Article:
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The Climb
Into Thin Air


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E X C L U S I V E
E V E R E S T
C O N T R O V E R S Y

COMING DOWN Jon Krakauer defends "Into Thin Air"
(08/03/98)
REPLY Weston DeWalt, Krakauer's critic, responds
(08/07/98)
REBUTTAL Krakauer answers DeWalt's charges
(08/07/98)
ROUND TWO: DEWALT Did Krakauer's presence make climb more dangerous?
(08/13/98)
ROUND TWO: KRAKAUER Boukreev, heroism and luck on Everest
(08/14/98)
LATEST RESPONSE
Weston DeWalt's last word (08/20/98)

  
  

R E C E N T L Y

Mondo Weirdo
The deep
A chance encounter with a seven-foot shark
(07/31/98)

Tallest Tree epiphany
By Simon Firth
A father and son make a rainy redwood pilgrimage
(07/30/98)

England's decadent delights
By Douglas Cruickshank
Staying at a country castle
(07/29/98)

Lions and tigers are PC, oh my!
By Sally Eckhoff
Disney goes PC at its new theme park
(07/28/98)

Sex, drugs and Armenian vodka
By Drew Fellman
What goes on behind closed doors in Iran
(07/27/98)

 
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BY DWIGHT GARNER | Early in the spring of 1996, when climbers began arriving at Mount Everest base camp to begin training for an eventual trip to the summit -- this weeks-long, lung-strangling ordeal is called acclimatization -- they quickly discovered that they had a writer in their midst. Jon Krakauer, an American journalist under assignment for Outside magazine, announced his presence, if not his grandest literary ambitions, when he composed -- on the orders of Rob Hall, his team's leader -- a gonzo Do Not Enter sign that hung from the door of his team's portable john: "YO! Dude! If you are not a member of The New Zealand Everest Expedition Please do not use this toilet. We are a way serious bunch of shitters, and will have no trouble filling this thing up without your contribution. Thanks, The Big Cheese."

Krakauer's good humor, like everyone else's, wouldn't last long that year on Everest. As much of the world by now knows, the climb ended tragically. On May 10, 1996, 26 climbers from three separate expeditions reached Everest's summit. (At 29,028 feet, the peak juts up into the jet stream some five and a half miles above sea level, higher than some commercial airlines fly.) Crowded conditions and bad judgment had already put some climbers in peril that day; a late-afternoon blizzard that sent temperatures plummeting to more than 40 degrees below zero -- with wind chills in triple digits -- sealed the matter.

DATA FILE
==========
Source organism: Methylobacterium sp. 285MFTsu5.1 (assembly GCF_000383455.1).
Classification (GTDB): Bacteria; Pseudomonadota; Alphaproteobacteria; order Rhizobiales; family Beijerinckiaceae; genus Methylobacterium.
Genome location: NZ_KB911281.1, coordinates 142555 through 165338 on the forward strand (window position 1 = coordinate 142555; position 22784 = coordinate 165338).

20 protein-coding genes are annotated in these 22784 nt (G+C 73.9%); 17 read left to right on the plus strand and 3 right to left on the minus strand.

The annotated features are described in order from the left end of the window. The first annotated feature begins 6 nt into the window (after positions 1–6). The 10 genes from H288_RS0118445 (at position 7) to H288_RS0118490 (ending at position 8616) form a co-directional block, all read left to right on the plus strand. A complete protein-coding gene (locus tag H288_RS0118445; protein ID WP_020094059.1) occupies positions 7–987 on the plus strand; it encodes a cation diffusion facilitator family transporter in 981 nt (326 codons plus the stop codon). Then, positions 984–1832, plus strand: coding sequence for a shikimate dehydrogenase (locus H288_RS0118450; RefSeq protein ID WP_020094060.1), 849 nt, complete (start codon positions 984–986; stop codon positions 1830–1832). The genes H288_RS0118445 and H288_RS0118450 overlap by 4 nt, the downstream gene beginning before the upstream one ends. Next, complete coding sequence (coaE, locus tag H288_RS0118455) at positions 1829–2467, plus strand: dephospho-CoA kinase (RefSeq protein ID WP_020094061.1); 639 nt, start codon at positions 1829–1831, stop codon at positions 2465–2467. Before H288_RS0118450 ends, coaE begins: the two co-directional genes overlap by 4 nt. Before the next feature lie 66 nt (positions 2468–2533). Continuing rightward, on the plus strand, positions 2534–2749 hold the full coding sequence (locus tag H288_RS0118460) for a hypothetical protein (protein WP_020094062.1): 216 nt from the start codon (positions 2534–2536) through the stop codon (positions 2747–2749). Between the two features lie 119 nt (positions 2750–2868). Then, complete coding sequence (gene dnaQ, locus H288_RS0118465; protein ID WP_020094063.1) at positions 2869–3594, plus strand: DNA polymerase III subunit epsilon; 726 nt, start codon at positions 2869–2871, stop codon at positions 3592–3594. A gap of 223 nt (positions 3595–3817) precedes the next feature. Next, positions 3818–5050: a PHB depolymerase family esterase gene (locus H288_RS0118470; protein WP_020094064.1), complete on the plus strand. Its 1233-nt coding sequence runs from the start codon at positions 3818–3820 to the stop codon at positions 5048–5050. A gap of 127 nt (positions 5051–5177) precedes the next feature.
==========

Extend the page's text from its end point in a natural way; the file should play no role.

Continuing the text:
Descending climbers were scattered precariously along the upper portions of the mountain when the storm hit. Some were virtually stopped in their tracks near the summit; others managed to scramble down to within a few hundred yards of their tents at Camp Four (26,100 feet), on a small shelf known as the South Col, before becoming lost in the whiteout conditions. Eight climbers, including two respected guides -- New Zealander Hall and American Scott Fischer -- would die over the next day and a half. (Twelve would die in all that spring.) Another, a Texas pathologist named Beck Weathers, would eventually lose part of his nose, one of his hands and all the fingers on the other to severe frostbite. To remark that nearly everything turned to shit that year would not be an overstatement.